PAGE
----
An Introduction to Food PR

Posted on:January 28, 2021


Public Relations – PR – remains a key part of the marketing toolkit for your food brand and should be an integral part of your overall communications strategy. It is a specialist skill, and as a result there are many strong agencies and freelancers who could help you.

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What Exactly Is It?

Food PR covers a whole variety of different elements and is every bit as varied as the “food industry”; it covers food brands and restaurants, but also cooking and eating out. The audience could be very broad, e.g. “food lovers”, or very niche, e.g. vegan restaurants in a particular geographical area.

The PRCA (Public Relations & Communications Authority) explains PR as being how an organisation builds a positive image, and so someone working in the industry might support any part of the food chain, from manufacture to consumption. It’s building relationships, either with the end consumer or with specialist media channels.

Getting into PR

PR is part of the marketing mix but is a standalone profession in its own right such are the skills required. There are lots of ways of getting started in the food PR world and lots of opportunities to progress. Many businesses take on apprentices in PR or offer places on graduate training schemes. Other professionals might gain broad marketing experience before specialising in PR. Others still might come from an industry related to food such as health or events. Having an interest is more important than the route you start off on, as it can be a very competitive industry. See the CIPR for more information about professional qualifications and ongoing development.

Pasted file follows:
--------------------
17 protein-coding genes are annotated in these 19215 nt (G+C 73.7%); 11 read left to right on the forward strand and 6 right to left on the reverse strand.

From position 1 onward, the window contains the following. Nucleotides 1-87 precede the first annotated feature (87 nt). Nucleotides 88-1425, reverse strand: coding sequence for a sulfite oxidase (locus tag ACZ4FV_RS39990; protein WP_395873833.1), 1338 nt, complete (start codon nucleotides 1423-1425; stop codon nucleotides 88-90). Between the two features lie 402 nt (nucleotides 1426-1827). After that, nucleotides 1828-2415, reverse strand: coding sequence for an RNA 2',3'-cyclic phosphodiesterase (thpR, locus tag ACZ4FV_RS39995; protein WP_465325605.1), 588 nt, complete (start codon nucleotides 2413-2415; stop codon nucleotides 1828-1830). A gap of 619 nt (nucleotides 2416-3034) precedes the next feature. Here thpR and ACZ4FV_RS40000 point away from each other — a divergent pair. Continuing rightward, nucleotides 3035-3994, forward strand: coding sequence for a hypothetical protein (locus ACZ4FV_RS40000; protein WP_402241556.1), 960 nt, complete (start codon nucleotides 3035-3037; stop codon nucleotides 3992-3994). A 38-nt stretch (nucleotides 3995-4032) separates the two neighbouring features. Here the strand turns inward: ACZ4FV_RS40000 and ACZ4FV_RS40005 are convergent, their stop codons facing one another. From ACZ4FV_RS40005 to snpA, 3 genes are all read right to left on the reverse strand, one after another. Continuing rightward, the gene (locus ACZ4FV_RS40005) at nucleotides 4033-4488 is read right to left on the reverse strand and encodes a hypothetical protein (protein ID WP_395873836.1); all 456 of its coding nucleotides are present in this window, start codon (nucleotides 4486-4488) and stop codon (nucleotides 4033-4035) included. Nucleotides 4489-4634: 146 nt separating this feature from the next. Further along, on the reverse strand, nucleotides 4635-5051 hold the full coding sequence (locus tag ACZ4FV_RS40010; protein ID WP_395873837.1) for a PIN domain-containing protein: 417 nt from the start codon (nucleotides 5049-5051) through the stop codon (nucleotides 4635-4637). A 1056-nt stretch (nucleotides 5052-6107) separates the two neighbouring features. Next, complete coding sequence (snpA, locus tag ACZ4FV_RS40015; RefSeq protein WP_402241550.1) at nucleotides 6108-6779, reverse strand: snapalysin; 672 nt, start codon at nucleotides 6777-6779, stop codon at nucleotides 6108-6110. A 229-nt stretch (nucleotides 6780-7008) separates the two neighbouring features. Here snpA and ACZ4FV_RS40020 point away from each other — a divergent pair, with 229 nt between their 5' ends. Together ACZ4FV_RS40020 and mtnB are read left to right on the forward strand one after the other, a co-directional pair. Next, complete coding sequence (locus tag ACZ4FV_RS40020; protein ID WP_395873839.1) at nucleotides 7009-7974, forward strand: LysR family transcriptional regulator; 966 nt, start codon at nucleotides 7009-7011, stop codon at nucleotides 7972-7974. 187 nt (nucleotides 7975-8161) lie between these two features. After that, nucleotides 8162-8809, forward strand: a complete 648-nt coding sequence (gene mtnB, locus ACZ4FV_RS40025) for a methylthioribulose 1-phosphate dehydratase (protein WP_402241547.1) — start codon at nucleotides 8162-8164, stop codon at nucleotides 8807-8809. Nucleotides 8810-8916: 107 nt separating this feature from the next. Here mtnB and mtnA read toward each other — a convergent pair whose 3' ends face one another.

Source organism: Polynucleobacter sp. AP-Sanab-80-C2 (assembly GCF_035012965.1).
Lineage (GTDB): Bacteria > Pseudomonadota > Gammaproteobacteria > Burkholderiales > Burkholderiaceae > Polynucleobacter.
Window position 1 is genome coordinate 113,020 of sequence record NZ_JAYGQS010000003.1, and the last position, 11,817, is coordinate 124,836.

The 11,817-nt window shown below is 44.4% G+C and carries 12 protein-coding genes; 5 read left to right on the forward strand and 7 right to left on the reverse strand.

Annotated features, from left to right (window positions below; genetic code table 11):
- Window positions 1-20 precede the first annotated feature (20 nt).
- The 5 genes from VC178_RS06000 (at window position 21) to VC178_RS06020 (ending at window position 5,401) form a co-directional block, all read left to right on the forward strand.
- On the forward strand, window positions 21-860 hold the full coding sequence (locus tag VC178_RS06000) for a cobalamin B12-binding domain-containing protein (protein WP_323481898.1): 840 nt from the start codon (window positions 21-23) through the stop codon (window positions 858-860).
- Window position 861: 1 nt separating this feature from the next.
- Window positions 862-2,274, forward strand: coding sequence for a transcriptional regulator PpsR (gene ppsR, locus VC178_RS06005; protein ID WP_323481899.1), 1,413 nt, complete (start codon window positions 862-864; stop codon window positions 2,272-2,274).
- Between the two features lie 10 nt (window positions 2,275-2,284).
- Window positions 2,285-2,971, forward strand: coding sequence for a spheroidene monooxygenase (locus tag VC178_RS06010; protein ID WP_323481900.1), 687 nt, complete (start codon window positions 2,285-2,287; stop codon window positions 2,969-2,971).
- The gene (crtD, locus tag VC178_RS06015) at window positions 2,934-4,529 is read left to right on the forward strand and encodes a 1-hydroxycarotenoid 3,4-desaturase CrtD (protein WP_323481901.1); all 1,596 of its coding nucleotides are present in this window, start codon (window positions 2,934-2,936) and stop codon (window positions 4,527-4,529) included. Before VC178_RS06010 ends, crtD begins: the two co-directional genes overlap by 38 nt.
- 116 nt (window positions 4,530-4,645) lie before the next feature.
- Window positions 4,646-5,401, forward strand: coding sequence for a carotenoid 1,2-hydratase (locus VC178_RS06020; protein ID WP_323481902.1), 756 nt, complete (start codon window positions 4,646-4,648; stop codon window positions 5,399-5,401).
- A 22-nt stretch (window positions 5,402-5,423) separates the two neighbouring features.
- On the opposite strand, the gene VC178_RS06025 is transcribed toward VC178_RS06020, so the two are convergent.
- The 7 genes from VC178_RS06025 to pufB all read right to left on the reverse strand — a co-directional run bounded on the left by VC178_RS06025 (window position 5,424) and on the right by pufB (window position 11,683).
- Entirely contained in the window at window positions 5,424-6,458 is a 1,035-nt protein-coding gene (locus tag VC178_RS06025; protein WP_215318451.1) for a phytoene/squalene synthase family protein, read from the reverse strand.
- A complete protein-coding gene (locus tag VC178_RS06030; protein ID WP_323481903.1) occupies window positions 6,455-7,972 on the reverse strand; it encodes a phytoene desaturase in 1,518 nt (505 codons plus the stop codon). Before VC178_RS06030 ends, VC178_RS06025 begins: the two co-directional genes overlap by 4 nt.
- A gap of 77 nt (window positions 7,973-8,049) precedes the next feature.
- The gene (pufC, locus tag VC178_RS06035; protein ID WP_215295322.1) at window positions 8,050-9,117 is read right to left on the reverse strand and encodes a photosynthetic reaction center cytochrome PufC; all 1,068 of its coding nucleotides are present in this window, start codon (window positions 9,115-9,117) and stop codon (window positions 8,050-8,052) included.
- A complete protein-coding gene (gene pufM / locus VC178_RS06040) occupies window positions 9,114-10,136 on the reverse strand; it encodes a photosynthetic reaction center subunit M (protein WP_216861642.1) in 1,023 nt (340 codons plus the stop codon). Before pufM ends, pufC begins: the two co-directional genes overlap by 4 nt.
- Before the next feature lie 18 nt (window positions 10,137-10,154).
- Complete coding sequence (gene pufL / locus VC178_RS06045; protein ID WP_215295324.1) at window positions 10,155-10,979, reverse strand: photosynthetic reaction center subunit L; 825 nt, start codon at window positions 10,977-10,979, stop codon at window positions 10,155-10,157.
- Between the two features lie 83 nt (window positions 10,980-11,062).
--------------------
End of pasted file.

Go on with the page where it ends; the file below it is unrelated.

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Agency or In-House?

Whether you choose to work in-house or for a PR agency will largely be down to your own preferences. If you work in-house, you will likely work for a single brand. Your breadth of involvement will depend on how big the marketing and communications team is and what expertise is available. Agencies can also offer a great variety in work, and you might find you work on different elements for different businesses – sometimes at the same time. The size of the agency can also play a part in the sort of work you do: some agencies have a global presence with offices around the world, while others are very specialist and might have knowledge and experience in a particular area such as dairy products or restaurants.

Some agencies will specialise in a single discipline – increasingly PR on social media or other digital channels. Others will have much broader skills and traditional comms disciplines.

As it is such a large industry, there are also lots of opportunities for freelancing too. It is a sector that changes very quickly, so expect a fast pace. If you have a genuine interest in food and can keep up to date with all the latest news and consumer trends, then a career in PR for the industry could be for you. You certainly won’t be bored!